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The only way to protect your pet from disease is to have them vaccinated. Think of it as safe, affordable insurance.
Our pets are offered protection against diseases which for centuries have been deadly killers. Vaccines have been developed to provide almost complete protection against the major viral and bacterial diseases. These vaccines are administered by your veterinarian as a series beginning at six or eight weeks.
To ensure optimum results, your pet should be healthy, free of parasites and on a good diet. Good nutrition is essential to enable the body to produce the antibodies that provide the resistance to disease.
A nursing kitten may receive some protective antibodies in its mother’s milk, but by twelve weeks that maternal protection has been depleted. During the first day or so, the mother’s milk (colostrum) contains antibodies which the young animal absorbs from its stomach directly into its bloodstream. These antibodies from the mother can interfere with the effects of vaccination and can remain in the young animal for as long as eighteen weeks. It is for this reason that your veterinarian’s expertise is required to know just when each different vaccine should be administered for optimum results.
Most vaccines require boosters and it is vital that you adhere to the schedule set out by your veterinarian. Without boosters, the immunity given by vaccination will disappear and leave your pet susceptible to diseases.
The following are certain diseases which can be controlled by vaccination.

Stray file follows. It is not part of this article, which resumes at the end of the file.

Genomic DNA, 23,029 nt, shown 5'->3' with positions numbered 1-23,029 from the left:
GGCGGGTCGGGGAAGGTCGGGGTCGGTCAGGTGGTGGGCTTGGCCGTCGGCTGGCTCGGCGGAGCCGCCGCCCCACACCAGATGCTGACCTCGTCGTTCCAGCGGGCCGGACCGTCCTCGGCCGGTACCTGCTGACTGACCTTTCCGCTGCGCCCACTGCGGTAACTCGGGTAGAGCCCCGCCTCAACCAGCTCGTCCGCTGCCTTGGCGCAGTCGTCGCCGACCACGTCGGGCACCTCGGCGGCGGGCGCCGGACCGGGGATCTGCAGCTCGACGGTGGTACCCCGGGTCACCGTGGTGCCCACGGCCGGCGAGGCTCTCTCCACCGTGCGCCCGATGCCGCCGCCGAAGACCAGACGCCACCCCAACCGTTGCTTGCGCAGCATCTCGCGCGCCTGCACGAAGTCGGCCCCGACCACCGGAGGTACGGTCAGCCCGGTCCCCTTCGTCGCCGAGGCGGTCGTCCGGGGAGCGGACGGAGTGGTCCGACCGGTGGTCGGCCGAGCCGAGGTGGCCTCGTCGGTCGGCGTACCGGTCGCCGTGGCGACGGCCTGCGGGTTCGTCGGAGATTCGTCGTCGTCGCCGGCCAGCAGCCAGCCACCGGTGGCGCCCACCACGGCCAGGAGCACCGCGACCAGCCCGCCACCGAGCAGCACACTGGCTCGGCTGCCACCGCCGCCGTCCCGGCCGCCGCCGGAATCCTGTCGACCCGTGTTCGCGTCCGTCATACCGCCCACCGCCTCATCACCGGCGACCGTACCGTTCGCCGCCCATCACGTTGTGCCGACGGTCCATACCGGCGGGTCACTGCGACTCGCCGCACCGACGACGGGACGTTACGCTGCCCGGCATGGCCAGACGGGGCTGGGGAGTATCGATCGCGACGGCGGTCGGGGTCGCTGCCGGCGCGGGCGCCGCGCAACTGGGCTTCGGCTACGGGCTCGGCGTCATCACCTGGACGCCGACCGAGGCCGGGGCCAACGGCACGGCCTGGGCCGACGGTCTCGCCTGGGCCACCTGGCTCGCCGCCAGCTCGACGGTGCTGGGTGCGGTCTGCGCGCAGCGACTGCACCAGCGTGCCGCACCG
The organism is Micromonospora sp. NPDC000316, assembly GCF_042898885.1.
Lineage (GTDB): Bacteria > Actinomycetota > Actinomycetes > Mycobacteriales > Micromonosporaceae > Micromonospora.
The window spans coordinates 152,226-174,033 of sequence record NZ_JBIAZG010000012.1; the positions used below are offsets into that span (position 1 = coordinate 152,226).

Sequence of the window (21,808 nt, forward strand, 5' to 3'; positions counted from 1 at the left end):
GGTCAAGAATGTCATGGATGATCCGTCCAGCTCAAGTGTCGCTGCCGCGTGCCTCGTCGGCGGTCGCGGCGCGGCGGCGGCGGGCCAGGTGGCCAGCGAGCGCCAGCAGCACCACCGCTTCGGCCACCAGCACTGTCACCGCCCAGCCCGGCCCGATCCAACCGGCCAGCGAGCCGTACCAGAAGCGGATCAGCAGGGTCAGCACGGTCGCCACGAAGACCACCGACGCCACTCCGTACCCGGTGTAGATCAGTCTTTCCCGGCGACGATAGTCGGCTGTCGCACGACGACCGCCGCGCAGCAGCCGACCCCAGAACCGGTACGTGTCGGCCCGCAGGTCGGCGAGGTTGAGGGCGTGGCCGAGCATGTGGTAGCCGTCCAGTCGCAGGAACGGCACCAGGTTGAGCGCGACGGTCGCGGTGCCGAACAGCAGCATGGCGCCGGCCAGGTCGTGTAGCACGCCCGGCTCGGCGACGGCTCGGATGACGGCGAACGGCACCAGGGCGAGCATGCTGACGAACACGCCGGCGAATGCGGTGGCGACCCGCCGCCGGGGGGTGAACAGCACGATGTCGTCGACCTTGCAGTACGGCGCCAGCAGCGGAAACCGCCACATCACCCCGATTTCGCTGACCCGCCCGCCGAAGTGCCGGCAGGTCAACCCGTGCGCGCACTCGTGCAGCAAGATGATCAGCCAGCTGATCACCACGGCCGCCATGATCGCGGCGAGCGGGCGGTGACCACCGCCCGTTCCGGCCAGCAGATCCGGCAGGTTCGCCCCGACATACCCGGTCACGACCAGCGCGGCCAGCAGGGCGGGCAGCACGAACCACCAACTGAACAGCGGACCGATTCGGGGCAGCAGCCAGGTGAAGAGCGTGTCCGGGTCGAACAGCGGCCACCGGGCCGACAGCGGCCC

Caused by a virus - but not the same as canine distemper. The proper name for the disease is Panleukopenia. Since most cats are likely to be exposed to Panleukopenia in their lifetime, vaccination against this illness is of key importance. It is transmitted by aerosol spray or direct contact.
Upper Respiratory Infection
Caused by a group of viruses and bacteria which attack the cat’s upper respiratory tract. It is highly contagious causing a moderate fever, sneezing, tearing, coughing and discharge from the eyes. Even if treated successfully, it can lead to a lifelong disease making vaccination extremely important. This can be transmitted by aerosol spray or direct contact.
Calicivirus is another virus that affects the upper respiratory system. The severity of the infection may vary, but symptoms most often include moderate fever, ulcers and blisters on the tongue. Even if successfully treated, cats infected can become chronic virus carriers with lifelong signs of sneezing and runny eyes. This can be transmitted by aerosol spray or direct contact.
Caused by a virus and contagious to all warm blooded animals by attacking the nervous system. It is invariably fatal once symptoms occur. The greatest incidence is in foxes, skunks and a new strain is affecting raccoons.
It is required by law that all domestic animals be vaccinated yearly in the province of Ontario.